The company hinted at price changes during an earnings call for its third quarter (Q3) results.
The firm’s Q3 sales grew 9.1% to SEK 1.3bn ($176m) while net profit was up 1.2% to SEK 87m ($11.8m).
Cloetta CEO Bengt Baron said during the call last week: “The changes on individual raw materials costs need to be transferred or translated into pricing changes over the coming years and tracked going forward because it has been quite volatile.” But he refused to confirm whether product prices would generally rise or fall.
Jacob Broberg, svP communications & investor relations told ConfectioneryNews that price increases might be necessary for chocolate products if cocoa prices continued to increase . The company introduced chocolate price increases for Sweden three months ago.
‘Needs to be done and will be done’
Baron said that fluctuations in raw materials had not greatly impacted the business because while cocoa hazelnut and almonds prices rose, sugar prices fell. However, he said that certain products were affected by the changing commodity costs and may justify a pricing rethink.
“Savings should be given back to the consumer and increases in costs need to be charged to the consumer…price changes will be necessary going forward on an individual basis. It sometimes is a bumpy road, but it is something that needs to be done and will be done.”
Cloetta secures forward raw material contracts six to nine months in advance. Danko Maras, CFO said that this meant Cloetta’s response via wholesale price changes lagged behind rises in commodity costs.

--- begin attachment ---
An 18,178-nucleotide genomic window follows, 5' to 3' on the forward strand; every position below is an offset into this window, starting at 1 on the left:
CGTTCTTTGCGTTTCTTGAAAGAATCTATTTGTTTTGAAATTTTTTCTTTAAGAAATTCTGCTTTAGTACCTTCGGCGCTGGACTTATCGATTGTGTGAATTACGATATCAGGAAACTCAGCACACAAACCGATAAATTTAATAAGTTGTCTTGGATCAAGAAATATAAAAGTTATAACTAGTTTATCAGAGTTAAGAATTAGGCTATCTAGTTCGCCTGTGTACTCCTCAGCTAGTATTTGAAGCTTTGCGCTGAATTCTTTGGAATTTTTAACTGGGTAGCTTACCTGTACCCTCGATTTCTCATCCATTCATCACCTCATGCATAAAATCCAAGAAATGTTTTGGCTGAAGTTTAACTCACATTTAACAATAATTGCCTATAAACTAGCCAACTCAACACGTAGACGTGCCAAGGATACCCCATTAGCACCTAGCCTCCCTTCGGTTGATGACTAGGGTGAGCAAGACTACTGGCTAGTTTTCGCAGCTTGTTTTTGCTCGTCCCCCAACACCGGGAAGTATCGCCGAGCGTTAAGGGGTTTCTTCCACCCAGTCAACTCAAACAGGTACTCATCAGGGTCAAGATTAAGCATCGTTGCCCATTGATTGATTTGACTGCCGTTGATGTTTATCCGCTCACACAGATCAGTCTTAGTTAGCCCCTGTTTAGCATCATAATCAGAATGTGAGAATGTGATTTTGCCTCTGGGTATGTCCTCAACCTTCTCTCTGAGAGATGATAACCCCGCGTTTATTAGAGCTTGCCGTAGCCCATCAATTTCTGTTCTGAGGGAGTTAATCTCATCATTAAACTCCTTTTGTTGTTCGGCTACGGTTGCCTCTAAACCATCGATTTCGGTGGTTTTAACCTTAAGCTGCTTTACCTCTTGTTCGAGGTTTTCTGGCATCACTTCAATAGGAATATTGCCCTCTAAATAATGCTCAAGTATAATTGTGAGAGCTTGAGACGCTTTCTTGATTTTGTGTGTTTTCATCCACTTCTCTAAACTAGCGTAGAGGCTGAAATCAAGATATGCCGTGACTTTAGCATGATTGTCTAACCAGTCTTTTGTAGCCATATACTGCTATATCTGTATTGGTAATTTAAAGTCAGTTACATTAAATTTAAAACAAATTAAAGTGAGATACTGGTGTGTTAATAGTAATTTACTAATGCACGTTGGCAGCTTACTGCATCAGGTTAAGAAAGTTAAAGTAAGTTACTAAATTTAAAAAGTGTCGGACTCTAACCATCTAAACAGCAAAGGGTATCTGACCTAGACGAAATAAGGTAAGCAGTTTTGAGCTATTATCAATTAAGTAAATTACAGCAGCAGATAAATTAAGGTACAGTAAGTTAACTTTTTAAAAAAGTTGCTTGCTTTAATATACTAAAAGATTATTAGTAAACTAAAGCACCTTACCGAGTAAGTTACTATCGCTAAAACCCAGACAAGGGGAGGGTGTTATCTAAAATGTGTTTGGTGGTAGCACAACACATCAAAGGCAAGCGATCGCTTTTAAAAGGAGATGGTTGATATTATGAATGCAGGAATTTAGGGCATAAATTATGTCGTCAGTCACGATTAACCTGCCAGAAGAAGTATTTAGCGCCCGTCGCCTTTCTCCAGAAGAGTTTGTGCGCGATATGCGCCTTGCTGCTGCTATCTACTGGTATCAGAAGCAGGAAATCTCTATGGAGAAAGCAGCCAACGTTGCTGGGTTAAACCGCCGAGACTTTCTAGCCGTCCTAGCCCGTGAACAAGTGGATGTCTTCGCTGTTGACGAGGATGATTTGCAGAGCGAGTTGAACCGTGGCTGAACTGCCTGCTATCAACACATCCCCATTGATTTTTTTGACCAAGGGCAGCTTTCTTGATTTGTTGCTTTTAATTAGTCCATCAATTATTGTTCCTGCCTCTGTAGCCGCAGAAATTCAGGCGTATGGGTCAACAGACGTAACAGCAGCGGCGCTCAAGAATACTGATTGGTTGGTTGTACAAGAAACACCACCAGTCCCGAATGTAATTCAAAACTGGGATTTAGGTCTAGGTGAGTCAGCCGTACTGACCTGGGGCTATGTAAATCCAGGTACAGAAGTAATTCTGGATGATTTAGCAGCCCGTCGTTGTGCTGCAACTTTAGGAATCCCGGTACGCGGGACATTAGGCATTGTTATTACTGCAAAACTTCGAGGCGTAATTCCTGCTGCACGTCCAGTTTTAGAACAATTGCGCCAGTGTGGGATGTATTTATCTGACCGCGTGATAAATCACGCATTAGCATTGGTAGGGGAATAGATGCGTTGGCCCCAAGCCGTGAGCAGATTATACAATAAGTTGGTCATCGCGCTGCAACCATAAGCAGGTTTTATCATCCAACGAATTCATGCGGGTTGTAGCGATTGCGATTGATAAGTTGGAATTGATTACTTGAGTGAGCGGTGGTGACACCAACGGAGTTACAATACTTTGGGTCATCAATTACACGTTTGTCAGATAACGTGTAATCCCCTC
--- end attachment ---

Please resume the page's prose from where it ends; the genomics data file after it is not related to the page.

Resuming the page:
Acquisitions and restructuring
Cloetta Q3 sales growth was driven by its recent acquisitions. Cloetta acquired Aran Candy owners of the Jelly Bean factory brand for $21.1m in May. Cloetta also recently sealed deals for Swedish dried nuts market leader Nutisal and FTF Sweets UK, owner of the British candy brand Goody Good Stuff. Only three years ago it closed a $1bn merger with Dutch confectioner Leaf .
“We feel it was a solid quarter. We are especially satisfied with the profit development and the restructuring that we’ve been working on over the past three years is coming to an end on time and as planned,” said Baron.
The company completed its restructuring program that began following the merger with Leaf. The final act was to insource chocolate brand Tupla to Cloetta’s Ljungsbro factory.
Hot summer and lost contract
Cloetta’s sales fell in Sweden and Norway during the quarter Norwegian sales were impacted by a lost pick-and-mix contract and warmer summer weather hit sales in Sweden.
“There was an extremely hot summer and one of the things you don’t consume when it’s a hot summer is chocolate and Sweden is a market where Cloetta has its biggest presence in chocolate,” said Baron.
Finland’s macroeconomic environment also impacted consumer spending. “We saw a shrinking market, not dramatically, but it is under pressure without a doubt,” said Baron. The firm introduced its Cloetta chocolate brand moved into the Finnish market during the quarter.
Baron added: “We had a conflict in the Netherlands with one of the major customers, which impacted sales a little bit, but that has since been resolved.”